We’ve all heard the term Attention deficit hyperactivity disorder (ADHD) in recent years, and for good reason. According to data from the Centers for Disease Control and Prevention (ADHD), some states had a diagnosis rate of more than 11-percent among children aged 4 to 17 in the U.S. in 2011.
The name of the disorder is fairly self-explanatory; it is characterized by trouble paying attention, as well as being impulsive with actions. While ADHD is classified as a “neurodevelopmental condition”, it’s still important to get a proper diagnosis as other health conditions can have similar symptoms (and the wrong medication may be prescribed, making the problem worse). Here are seven possible alternative reasons for your child’s erratic behavior…
1. Bipolar Disorder
This is a serious condition in children and adults that results in the sufferer having manic outbursts followed by periods of calm, much like ADHD. However, while it’s hard to distinguish between the two in some cases, there are major differences, according to Healthline.com.
For example, according to the source, ADHD is a lifelong affliction (starting in childhood), while bipolar disorder doesn’t usually set in until early adulthood. ADHD is also chronic, while bipolar disorder can lay dormant at times. Feelings of despair are also generally not a symptom that ADHD shares with bipolar disorder.
2. Sleep Disorders
While ADHD has actually been linked to sleep problems, not all ADHD patients have sleep disorders. According to stats from the National Sleep Foundation, in 2004 more than 66-percent of American children have at least one sleep barrier (compare that to ADHD rates which are considerably lower).
The foundation notes that sleep deprivation may worsen ADHD symptoms, and in some cases treating a sleep disorder can clear up the ADHD. It’s interesting to note that sleep deprived children actually become more hyper, whereas adults become more sluggish, points out the source. Sleep deprivation can also cause children to become more moody and “emotionally explosive”.
3. Childhood Trauma
According to the blog, AcesTooHigh.com, focusing on “adverse childhood experiences”, trauma could end up causing symptoms that are mistaken as ADHD.
The article explains that a doctor noticed a high rate of ADHD cases in a low-income area, where children lived “in households and neighborhoods where violence and relentless stress prevailed”. Kids who develop “hyper-vigilance and dissociation” as a result can end up being mistaken for being inattentive, an ADHD signifier.
4. Improper Diet
This is not saying every ADHD diagnosis can be traced back to poor diet, although EveryDayHealth.com points to 7 different foods that can complicate ADHD symptoms due in part to sugary content that makes a child hyper and then crash.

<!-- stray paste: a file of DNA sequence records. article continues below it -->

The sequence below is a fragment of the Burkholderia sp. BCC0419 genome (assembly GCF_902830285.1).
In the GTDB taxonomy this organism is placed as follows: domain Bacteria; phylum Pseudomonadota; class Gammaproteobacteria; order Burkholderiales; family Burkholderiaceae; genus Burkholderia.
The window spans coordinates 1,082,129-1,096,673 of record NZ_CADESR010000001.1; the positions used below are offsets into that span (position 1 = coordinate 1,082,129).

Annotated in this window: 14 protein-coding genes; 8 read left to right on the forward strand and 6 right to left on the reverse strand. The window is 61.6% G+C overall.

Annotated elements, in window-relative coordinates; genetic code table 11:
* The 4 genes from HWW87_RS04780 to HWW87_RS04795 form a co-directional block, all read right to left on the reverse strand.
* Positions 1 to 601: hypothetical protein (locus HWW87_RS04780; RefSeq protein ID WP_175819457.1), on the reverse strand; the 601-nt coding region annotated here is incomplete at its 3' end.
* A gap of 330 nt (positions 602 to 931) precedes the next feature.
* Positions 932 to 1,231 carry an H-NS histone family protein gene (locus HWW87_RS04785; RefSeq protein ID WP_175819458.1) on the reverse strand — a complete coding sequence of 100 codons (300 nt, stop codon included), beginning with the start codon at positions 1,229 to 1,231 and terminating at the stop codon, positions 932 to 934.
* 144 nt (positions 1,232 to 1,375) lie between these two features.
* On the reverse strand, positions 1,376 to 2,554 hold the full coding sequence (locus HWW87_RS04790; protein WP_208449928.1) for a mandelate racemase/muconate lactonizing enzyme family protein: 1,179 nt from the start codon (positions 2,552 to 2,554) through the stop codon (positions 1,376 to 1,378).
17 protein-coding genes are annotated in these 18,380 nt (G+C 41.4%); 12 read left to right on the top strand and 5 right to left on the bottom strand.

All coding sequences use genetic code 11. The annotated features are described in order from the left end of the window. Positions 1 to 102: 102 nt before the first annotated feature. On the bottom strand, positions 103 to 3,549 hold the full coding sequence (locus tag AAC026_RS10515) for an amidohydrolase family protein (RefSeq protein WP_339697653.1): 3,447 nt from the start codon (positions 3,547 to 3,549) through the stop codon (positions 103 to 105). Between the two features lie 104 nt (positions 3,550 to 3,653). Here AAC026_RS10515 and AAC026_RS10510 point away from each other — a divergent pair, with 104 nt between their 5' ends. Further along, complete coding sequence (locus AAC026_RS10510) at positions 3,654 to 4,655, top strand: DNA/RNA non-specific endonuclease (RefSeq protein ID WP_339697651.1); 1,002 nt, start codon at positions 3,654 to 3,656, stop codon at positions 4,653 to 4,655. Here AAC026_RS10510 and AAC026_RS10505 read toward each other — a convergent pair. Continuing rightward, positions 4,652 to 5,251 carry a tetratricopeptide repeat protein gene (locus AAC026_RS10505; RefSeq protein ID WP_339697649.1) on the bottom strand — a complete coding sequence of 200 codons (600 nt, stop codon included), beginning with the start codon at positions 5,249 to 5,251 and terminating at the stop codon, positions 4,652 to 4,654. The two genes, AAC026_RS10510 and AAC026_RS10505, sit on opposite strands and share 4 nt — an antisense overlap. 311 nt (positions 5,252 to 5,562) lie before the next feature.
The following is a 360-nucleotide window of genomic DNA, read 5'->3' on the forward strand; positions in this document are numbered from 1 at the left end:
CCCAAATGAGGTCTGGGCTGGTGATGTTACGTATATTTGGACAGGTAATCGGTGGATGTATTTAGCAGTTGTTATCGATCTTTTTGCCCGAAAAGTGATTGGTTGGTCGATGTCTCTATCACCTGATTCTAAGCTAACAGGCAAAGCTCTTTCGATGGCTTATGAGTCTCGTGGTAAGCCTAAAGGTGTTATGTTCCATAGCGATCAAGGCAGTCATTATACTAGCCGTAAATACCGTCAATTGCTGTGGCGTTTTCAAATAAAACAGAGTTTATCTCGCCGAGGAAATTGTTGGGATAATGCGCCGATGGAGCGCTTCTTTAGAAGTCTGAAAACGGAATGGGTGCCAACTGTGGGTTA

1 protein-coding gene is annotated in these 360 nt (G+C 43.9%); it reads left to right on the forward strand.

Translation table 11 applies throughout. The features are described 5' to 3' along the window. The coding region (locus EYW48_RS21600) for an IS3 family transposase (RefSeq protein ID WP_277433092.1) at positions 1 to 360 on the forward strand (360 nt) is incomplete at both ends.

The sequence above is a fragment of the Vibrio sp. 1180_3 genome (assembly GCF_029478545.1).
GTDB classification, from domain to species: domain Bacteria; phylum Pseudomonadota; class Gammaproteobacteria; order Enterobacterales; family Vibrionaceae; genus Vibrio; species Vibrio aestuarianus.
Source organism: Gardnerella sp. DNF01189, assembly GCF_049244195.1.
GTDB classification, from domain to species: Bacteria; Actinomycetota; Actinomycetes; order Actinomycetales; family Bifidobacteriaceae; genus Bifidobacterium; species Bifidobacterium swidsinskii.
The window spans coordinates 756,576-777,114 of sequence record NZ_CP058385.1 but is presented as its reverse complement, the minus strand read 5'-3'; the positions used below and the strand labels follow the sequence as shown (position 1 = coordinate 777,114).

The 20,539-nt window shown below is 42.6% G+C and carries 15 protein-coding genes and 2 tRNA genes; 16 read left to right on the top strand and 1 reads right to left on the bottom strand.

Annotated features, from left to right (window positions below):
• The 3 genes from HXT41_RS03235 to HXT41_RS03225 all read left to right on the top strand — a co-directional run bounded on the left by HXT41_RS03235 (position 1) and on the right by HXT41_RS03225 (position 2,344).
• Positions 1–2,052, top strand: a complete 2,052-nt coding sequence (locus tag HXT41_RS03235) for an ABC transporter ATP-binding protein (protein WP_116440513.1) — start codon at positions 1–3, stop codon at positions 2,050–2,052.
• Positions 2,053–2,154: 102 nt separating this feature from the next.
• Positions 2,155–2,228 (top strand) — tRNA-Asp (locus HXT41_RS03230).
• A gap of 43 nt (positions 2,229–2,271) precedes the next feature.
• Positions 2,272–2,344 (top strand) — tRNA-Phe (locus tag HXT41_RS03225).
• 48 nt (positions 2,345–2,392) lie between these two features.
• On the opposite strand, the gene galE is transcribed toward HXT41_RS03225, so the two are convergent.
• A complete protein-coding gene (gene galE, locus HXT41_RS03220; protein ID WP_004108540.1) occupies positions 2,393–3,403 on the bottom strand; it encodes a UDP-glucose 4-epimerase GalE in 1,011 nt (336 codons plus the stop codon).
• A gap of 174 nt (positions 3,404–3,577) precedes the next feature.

The source notes “it’s still not believed that food actually causes ADHD”, however it does warn to stay away from items such as candy, soda pop, frozen fruits/veggies (insecticide treatments reportedly can cause neurological symptoms similar to ADHD), and even fish (apparently mercury in fish can exacerbate ADHD symptoms over a longer period).
This is a broad-spectrum disorder that can cause the patient to become overstimulated by their environment and leads to hyperactivity, much like an ADHD sufferer, according to Healthline.com.
Autism can also cause mental barriers that mimic the “emotional immaturity” of ADHD. Both autism and ADHD also share symptoms such as inhibited learning ability and slower development of social skills, notes the source.
6. Sensory Processing Disorders
According to Additude Magazine, in some cases someone who is suspected of having ADHD may actually have a sensory processing disorder (SPD). This can involve a child being reluctant to experience routine things such as having a haircut, noted the source.
Kids with SPD often develop coping strategies such as social withdrawal to avoid activities that are adverse to them. In some cases children with SPD will figure out how to overcome these barriers on their own without medical intervention, or they’ll simply outgrow it, adds the magazine.
Healthline boldly notes that some children diagnoses with ADHD may not have a health disorder at all, but are just “kids being kids”. For example, in school settings, “the age of a child relative to their peers has been shown to influence a teacher’s perception of whether or not they have ADHD”, notes the source.
Healthline offers two theories: one is that children who are the youngest in their class may act less mature and therefore be a candidate for an ADHD label, while the other is that some children excel intellectually and become disengaged from the classroom because they are bored by understimulation.